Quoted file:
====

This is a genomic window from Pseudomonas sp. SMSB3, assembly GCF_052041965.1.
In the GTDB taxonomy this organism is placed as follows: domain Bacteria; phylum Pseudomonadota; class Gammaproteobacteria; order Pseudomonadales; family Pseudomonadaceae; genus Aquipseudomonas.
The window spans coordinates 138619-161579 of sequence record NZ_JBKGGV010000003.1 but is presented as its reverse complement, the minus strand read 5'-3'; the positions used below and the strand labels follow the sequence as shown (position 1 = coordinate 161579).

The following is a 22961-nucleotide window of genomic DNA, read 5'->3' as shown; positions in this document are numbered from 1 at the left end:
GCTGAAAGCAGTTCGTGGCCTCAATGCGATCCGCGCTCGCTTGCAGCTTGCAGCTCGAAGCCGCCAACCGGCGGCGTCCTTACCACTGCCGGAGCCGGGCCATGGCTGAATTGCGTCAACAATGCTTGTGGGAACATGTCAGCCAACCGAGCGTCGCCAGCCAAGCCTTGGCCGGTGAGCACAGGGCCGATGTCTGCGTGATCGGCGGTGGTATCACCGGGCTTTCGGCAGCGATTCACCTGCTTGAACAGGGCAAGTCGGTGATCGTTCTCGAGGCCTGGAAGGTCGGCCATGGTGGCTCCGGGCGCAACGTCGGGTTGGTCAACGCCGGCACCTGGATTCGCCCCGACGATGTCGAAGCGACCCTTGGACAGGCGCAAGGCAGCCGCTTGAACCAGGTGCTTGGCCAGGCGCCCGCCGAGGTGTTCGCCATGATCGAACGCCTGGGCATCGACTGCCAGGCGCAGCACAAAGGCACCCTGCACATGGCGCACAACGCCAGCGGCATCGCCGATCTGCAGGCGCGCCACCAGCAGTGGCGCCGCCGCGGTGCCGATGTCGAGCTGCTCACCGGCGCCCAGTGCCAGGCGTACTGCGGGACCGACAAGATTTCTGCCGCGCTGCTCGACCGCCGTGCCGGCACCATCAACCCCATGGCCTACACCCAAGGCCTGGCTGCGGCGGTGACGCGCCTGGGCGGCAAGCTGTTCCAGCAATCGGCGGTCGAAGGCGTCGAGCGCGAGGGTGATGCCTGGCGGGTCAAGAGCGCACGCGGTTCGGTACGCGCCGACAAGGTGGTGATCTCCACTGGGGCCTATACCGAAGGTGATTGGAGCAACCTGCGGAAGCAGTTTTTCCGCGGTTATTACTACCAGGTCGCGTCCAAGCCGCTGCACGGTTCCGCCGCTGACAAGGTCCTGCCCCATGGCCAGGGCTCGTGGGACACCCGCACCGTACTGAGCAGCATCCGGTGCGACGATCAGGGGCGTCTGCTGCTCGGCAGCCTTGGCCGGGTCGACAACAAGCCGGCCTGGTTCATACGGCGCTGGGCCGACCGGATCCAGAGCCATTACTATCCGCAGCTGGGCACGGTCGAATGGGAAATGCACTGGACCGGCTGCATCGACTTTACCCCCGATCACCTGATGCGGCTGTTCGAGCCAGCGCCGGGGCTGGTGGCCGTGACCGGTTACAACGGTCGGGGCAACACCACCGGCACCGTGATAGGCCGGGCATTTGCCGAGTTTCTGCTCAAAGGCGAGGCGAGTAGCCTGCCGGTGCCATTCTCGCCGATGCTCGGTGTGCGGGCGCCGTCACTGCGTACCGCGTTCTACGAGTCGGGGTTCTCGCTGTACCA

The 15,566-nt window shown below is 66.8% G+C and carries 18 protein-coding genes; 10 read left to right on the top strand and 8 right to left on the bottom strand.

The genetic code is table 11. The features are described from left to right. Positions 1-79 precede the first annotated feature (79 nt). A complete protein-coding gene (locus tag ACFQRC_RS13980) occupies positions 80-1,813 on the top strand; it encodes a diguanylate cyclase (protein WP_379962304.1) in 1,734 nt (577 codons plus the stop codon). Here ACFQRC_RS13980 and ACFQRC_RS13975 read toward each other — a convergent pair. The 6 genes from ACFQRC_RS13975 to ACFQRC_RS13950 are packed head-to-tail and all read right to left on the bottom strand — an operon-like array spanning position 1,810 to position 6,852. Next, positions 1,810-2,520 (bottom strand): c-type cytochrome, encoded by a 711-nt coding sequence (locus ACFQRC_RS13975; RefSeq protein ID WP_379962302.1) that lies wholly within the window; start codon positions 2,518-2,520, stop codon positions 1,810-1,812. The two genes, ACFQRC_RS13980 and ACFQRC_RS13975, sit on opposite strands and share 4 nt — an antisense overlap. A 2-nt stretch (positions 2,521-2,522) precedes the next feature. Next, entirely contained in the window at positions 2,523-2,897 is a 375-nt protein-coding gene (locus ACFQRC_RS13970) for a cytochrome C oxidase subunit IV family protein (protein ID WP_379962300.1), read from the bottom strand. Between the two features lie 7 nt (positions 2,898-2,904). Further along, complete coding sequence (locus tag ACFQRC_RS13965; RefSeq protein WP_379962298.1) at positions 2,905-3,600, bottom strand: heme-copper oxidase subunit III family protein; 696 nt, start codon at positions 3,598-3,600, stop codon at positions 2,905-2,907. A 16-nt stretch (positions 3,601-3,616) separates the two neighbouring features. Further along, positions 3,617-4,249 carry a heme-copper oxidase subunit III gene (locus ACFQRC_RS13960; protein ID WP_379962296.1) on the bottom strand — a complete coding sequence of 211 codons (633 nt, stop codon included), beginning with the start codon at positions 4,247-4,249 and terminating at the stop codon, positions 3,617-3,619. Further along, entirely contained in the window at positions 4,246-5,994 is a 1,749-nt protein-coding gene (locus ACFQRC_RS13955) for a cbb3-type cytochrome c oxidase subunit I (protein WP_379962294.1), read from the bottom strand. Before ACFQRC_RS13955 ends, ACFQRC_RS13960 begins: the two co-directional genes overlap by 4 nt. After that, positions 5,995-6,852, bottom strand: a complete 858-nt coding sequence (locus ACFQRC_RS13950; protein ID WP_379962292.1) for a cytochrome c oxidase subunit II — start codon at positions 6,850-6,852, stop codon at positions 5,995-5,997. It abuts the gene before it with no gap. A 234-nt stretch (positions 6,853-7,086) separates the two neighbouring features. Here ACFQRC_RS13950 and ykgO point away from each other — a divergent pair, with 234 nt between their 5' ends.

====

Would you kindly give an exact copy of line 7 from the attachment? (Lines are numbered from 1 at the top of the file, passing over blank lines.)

The genetic code is table 11. The features are described from left to right. Positions 1-79 precede the first annotated feature (79 nt). A complete protein-coding gene (locus tag ACFQRC_RS13980) occupies positions 80-1,813 on the top strand; it encodes a diguanylate cyclase (protein WP_379962304.1) in 1,734 nt (577 codons plus the stop codon). Here ACFQRC_RS13980 and ACFQRC_RS13975 read toward each other — a convergent pair. The 6 genes from ACFQRC_RS13975 to ACFQRC_RS13950 are packed head-to-tail and all read right to left on the bottom strand — an operon-like array spanning position 1,810 to position 6,852. Next, positions 1,810-2,520 (bottom strand): c-type cytochrome, encoded by a 711-nt coding sequence (locus ACFQRC_RS13975; RefSeq protein ID WP_379962302.1) that lies wholly within the window; start codon positions 2,518-2,520, stop codon positions 1,810-1,812. The two genes, ACFQRC_RS13980 and ACFQRC_RS13975, sit on opposite strands and share 4 nt — an antisense overlap. A 2-nt stretch (positions 2,521-2,522) precedes the next feature. Next, entirely contained in the window at positions 2,523-2,897 is a 375-nt protein-coding gene (locus ACFQRC_RS13970) for a cytochrome C oxidase subunit IV family protein (protein ID WP_379962300.1), read from the bottom strand. Between the two features lie 7 nt (positions 2,898-2,904). Further along, complete coding sequence (locus tag ACFQRC_RS13965; RefSeq protein WP_379962298.1) at positions 2,905-3,600, bottom strand: heme-copper oxidase subunit III family protein; 696 nt, start codon at positions 3,598-3,600, stop codon at positions 2,905-2,907. A 16-nt stretch (positions 3,601-3,616) separates the two neighbouring features. Further along, positions 3,617-4,249 carry a heme-copper oxidase subunit III gene (locus ACFQRC_RS13960; protein ID WP_379962296.1) on the bottom strand — a complete coding sequence of 211 codons (633 nt, stop codon included), beginning with the start codon at positions 4,247-4,249 and terminating at the stop codon, positions 3,617-3,619. Further along, entirely contained in the window at positions 4,246-5,994 is a 1,749-nt protein-coding gene (locus ACFQRC_RS13955) for a cbb3-type cytochrome c oxidase subunit I (protein WP_379962294.1), read from the bottom strand. Before ACFQRC_RS13955 ends, ACFQRC_RS13960 begins: the two co-directional genes overlap by 4 nt. After that, positions 5,995-6,852, bottom strand: a complete 858-nt coding sequence (locus ACFQRC_RS13950; protein ID WP_379962292.1) for a cytochrome c oxidase subunit II — start codon at positions 6,850-6,852, stop codon at positions 5,995-5,997. It abuts the gene before it with no gap. A 234-nt stretch (positions 6,853-7,086) separates the two neighbouring features. Here ACFQRC_RS13950 and ykgO point away from each other — a divergent pair, with 234 nt between their 5' ends.